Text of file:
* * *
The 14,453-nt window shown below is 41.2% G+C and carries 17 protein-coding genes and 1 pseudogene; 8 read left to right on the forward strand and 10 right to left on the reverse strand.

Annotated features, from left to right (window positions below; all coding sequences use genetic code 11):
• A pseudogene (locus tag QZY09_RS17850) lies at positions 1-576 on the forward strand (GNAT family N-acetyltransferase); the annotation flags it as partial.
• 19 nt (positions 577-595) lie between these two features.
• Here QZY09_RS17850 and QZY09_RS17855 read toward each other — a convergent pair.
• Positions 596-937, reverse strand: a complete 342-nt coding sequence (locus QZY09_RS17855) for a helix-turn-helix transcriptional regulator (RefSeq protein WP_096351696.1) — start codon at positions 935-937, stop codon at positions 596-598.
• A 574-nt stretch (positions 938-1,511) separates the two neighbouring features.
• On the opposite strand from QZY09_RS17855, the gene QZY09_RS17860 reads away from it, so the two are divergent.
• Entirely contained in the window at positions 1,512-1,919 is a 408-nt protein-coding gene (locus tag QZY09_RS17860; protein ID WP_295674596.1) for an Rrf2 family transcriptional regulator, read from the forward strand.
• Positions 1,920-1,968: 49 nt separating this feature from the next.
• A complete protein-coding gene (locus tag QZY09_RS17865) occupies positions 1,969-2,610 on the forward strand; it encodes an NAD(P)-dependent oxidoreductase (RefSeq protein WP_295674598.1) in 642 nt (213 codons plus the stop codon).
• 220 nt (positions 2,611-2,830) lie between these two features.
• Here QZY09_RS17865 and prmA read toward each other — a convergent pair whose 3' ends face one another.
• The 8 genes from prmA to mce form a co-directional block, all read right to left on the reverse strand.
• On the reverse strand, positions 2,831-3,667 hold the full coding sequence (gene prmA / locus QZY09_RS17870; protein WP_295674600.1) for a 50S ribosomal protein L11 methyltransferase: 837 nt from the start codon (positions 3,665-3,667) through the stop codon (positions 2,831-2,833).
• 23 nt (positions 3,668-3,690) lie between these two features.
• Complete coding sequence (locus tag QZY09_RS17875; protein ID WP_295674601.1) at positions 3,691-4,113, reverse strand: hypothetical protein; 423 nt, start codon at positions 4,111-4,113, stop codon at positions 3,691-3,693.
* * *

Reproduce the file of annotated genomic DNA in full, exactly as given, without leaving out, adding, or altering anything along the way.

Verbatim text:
The 14,453-nt window shown below is 41.2% G+C and carries 17 protein-coding genes and 1 pseudogene; 8 read left to right on the forward strand and 10 right to left on the reverse strand.

Annotated features, from left to right (window positions below; all coding sequences use genetic code 11):
• A pseudogene (locus tag QZY09_RS17850) lies at positions 1-576 on the forward strand (GNAT family N-acetyltransferase); the annotation flags it as partial.
• 19 nt (positions 577-595) lie between these two features.
• Here QZY09_RS17850 and QZY09_RS17855 read toward each other — a convergent pair.
• Positions 596-937, reverse strand: a complete 342-nt coding sequence (locus QZY09_RS17855) for a helix-turn-helix transcriptional regulator (RefSeq protein WP_096351696.1) — start codon at positions 935-937, stop codon at positions 596-598.
• A 574-nt stretch (positions 938-1,511) separates the two neighbouring features.
• On the opposite strand from QZY09_RS17855, the gene QZY09_RS17860 reads away from it, so the two are divergent.
• Entirely contained in the window at positions 1,512-1,919 is a 408-nt protein-coding gene (locus tag QZY09_RS17860; protein ID WP_295674596.1) for an Rrf2 family transcriptional regulator, read from the forward strand.
• Positions 1,920-1,968: 49 nt separating this feature from the next.
• A complete protein-coding gene (locus tag QZY09_RS17865) occupies positions 1,969-2,610 on the forward strand; it encodes an NAD(P)-dependent oxidoreductase (RefSeq protein WP_295674598.1) in 642 nt (213 codons plus the stop codon).
• 220 nt (positions 2,611-2,830) lie between these two features.
• Here QZY09_RS17865 and prmA read toward each other — a convergent pair whose 3' ends face one another.
• The 8 genes from prmA to mce form a co-directional block, all read right to left on the reverse strand.
• On the reverse strand, positions 2,831-3,667 hold the full coding sequence (gene prmA / locus QZY09_RS17870; protein WP_295674600.1) for a 50S ribosomal protein L11 methyltransferase: 837 nt from the start codon (positions 3,665-3,667) through the stop codon (positions 2,831-2,833).
• 23 nt (positions 3,668-3,690) lie between these two features.
• Complete coding sequence (locus tag QZY09_RS17875; protein ID WP_295674601.1) at positions 3,691-4,113, reverse strand: hypothetical protein; 423 nt, start codon at positions 4,111-4,113, stop codon at positions 3,691-3,693.